Functional overactivity of the spleen, or hypersplenism, includes a variety of hematologic syndromes with multiple clinical pictures based on perverted activity of the spleen with respect to its capacity to destroy various blood cells. Hypersplenism, which was first described by Wiseman and Doan,1 has in recent years assumed increasing importance in the field of hematology. Recognition of the fact that, in certain persons, the spleen may become hyperfunctional with respect to destruction of blood cells has resulted in ever increasing indications for splenectomy.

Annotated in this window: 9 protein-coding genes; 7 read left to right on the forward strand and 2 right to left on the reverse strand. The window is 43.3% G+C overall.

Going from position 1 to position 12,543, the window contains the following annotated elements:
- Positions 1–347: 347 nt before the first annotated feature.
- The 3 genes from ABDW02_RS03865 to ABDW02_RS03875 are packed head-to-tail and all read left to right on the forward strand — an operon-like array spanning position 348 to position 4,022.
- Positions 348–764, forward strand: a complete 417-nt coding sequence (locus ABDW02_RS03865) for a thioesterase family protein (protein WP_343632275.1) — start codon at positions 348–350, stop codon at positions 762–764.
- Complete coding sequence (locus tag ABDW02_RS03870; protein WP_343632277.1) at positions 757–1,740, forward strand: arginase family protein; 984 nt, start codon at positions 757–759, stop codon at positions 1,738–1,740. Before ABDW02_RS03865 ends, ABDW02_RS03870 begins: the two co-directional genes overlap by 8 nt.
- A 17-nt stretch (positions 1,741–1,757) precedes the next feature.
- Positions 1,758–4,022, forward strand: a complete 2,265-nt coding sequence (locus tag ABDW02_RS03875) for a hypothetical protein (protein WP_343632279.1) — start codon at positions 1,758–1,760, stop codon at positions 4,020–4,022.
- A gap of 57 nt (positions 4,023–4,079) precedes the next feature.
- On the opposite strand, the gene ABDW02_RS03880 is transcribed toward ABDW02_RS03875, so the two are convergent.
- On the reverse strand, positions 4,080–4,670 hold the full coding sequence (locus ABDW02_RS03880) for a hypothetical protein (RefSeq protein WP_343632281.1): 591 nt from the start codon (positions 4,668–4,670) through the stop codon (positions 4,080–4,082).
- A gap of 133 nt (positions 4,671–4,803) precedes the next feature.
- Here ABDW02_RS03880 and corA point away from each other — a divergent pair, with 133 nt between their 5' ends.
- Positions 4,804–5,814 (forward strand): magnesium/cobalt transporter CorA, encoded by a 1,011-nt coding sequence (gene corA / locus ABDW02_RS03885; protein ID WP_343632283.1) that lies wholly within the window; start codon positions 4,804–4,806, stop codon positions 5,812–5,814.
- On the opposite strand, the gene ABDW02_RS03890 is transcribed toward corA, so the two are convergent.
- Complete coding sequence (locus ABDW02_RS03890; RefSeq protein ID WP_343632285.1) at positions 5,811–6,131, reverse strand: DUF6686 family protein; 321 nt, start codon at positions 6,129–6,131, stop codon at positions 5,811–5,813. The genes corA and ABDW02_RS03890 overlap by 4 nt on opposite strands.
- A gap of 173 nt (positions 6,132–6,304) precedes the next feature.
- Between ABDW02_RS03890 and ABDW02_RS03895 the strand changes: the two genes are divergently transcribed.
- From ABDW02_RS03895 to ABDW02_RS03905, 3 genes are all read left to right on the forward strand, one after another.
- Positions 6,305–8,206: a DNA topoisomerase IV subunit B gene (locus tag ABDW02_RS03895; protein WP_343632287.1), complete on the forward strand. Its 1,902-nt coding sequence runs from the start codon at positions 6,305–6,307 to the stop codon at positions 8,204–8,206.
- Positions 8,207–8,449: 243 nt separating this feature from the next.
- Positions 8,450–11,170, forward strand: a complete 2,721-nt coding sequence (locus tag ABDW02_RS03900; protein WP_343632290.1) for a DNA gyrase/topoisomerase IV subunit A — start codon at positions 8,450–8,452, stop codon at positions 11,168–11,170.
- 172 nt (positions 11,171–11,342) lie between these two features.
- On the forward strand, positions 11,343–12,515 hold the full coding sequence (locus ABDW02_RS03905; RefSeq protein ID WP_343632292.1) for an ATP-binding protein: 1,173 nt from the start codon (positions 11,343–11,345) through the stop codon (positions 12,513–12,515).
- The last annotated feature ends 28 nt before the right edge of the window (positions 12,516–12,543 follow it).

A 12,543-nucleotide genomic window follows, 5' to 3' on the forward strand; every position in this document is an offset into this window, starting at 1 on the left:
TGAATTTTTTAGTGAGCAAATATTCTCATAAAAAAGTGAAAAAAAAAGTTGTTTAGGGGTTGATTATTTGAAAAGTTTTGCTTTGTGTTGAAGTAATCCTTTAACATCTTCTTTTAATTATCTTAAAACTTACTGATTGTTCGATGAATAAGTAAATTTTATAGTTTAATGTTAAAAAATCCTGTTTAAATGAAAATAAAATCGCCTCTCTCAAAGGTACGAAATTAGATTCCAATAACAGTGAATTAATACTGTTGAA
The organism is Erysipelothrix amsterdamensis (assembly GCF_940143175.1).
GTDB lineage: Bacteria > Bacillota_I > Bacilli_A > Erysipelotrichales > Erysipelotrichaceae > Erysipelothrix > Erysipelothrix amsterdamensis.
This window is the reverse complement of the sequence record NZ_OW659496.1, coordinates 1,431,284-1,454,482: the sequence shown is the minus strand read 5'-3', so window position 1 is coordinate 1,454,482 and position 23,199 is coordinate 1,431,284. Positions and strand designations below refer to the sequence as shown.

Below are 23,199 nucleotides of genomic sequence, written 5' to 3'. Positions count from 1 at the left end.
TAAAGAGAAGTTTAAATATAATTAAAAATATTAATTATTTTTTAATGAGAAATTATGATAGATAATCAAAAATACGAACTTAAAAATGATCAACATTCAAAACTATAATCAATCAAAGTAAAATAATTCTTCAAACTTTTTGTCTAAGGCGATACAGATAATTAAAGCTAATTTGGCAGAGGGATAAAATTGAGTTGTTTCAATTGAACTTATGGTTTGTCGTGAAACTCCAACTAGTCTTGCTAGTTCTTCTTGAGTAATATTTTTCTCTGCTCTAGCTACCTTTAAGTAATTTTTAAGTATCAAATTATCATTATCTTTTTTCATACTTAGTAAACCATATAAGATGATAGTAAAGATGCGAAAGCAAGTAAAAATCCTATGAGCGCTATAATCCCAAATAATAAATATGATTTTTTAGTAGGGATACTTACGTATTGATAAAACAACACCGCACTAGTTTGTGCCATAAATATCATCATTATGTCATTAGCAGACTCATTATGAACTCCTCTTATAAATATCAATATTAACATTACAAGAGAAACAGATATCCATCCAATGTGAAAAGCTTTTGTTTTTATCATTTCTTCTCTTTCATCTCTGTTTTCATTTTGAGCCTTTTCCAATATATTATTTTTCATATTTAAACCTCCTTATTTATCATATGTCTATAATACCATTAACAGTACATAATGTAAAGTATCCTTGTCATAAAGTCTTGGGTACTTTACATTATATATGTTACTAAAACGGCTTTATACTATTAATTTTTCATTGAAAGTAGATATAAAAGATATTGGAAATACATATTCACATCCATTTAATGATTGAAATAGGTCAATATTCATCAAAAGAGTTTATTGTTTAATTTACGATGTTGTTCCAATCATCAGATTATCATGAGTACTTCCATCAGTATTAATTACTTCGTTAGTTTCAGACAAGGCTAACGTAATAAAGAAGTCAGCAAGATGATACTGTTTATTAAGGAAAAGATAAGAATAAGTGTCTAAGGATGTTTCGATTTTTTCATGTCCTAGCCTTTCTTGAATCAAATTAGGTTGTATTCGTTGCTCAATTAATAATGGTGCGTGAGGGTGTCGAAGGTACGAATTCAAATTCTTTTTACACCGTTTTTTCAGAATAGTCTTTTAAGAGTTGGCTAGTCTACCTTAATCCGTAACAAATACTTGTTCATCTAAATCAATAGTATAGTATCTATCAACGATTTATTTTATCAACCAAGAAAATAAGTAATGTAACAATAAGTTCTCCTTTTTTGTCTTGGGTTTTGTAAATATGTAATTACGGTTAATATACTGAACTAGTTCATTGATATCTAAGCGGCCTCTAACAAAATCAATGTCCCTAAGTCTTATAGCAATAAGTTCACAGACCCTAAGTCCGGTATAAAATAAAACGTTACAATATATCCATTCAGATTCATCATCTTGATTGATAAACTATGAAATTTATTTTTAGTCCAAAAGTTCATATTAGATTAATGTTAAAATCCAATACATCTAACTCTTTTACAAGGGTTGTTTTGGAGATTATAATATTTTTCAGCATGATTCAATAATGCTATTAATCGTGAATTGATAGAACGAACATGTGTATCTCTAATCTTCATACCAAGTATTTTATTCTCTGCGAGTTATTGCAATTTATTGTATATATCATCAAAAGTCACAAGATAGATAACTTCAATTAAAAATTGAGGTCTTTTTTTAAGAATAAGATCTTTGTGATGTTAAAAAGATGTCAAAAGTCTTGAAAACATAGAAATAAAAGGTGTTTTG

The clinical syndromes that have been described under the heading of hypersplenism include chronic splenic neutropenia, acute splenic neutropenia, acute and chronic splenic panhematopenia of both congenital and acquired types, familial hemolytic icterus and idiopathic thrombopenic purpura. The depleted cell values of so-called aplastic or hypoplastic anemia may be intensified by increased or normal activity of the spleen. Furthermore, certain diseases involving the spleen, such as